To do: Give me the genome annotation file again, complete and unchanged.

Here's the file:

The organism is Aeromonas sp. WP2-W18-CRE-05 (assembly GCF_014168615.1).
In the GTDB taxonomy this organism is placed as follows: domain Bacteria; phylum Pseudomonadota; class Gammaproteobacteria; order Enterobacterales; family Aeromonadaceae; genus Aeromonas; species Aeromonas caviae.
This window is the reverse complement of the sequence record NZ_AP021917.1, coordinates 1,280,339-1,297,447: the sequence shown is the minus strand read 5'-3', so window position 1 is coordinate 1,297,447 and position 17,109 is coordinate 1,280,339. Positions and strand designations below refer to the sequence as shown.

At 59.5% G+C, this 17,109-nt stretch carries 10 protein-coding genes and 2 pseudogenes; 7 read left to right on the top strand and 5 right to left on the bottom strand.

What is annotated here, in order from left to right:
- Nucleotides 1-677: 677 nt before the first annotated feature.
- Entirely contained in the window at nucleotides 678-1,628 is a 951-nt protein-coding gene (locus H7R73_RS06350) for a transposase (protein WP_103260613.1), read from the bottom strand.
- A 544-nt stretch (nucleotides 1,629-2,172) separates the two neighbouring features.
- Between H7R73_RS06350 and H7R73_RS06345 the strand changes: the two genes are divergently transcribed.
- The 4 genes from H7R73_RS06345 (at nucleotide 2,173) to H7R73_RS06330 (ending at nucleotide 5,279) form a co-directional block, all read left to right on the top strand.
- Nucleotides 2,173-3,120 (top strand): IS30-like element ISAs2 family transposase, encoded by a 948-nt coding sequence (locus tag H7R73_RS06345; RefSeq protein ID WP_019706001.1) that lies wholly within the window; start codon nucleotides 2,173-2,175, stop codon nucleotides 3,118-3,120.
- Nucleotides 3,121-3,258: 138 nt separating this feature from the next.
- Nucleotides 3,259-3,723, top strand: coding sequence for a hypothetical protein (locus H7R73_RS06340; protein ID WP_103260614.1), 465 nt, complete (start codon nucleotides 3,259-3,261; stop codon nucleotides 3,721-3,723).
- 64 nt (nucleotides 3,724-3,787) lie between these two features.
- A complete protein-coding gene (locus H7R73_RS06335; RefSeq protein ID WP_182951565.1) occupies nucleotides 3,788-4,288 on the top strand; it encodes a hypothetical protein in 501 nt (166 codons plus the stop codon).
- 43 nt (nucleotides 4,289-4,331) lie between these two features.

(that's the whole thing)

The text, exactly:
The organism is Aeromonas sp. WP2-W18-CRE-05 (assembly GCF_014168615.1).
In the GTDB taxonomy this organism is placed as follows: domain Bacteria; phylum Pseudomonadota; class Gammaproteobacteria; order Enterobacterales; family Aeromonadaceae; genus Aeromonas; species Aeromonas caviae.
This window is the reverse complement of the sequence record NZ_AP021917.1, coordinates 1,280,339-1,297,447: the sequence shown is the minus strand read 5'-3', so window position 1 is coordinate 1,297,447 and position 17,109 is coordinate 1,280,339. Positions and strand designations below refer to the sequence as shown.

At 59.5% G+C, this 17,109-nt stretch carries 10 protein-coding genes and 2 pseudogenes; 7 read left to right on the top strand and 5 right to left on the bottom strand.

What is annotated here, in order from left to right:
- Nucleotides 1-677: 677 nt before the first annotated feature.
- Entirely contained in the window at nucleotides 678-1,628 is a 951-nt protein-coding gene (locus H7R73_RS06350) for a transposase (protein WP_103260613.1), read from the bottom strand.
- A 544-nt stretch (nucleotides 1,629-2,172) separates the two neighbouring features.
- Between H7R73_RS06350 and H7R73_RS06345 the strand changes: the two genes are divergently transcribed.
- The 4 genes from H7R73_RS06345 (at nucleotide 2,173) to H7R73_RS06330 (ending at nucleotide 5,279) form a co-directional block, all read left to right on the top strand.
- Nucleotides 2,173-3,120 (top strand): IS30-like element ISAs2 family transposase, encoded by a 948-nt coding sequence (locus tag H7R73_RS06345; RefSeq protein ID WP_019706001.1) that lies wholly within the window; start codon nucleotides 2,173-2,175, stop codon nucleotides 3,118-3,120.
- Nucleotides 3,121-3,258: 138 nt separating this feature from the next.
- Nucleotides 3,259-3,723, top strand: coding sequence for a hypothetical protein (locus H7R73_RS06340; protein ID WP_103260614.1), 465 nt, complete (start codon nucleotides 3,259-3,261; stop codon nucleotides 3,721-3,723).
- 64 nt (nucleotides 3,724-3,787) lie between these two features.
- A complete protein-coding gene (locus H7R73_RS06335; RefSeq protein ID WP_182951565.1) occupies nucleotides 3,788-4,288 on the top strand; it encodes a hypothetical protein in 501 nt (166 codons plus the stop codon).
- 43 nt (nucleotides 4,289-4,331) lie between these two features.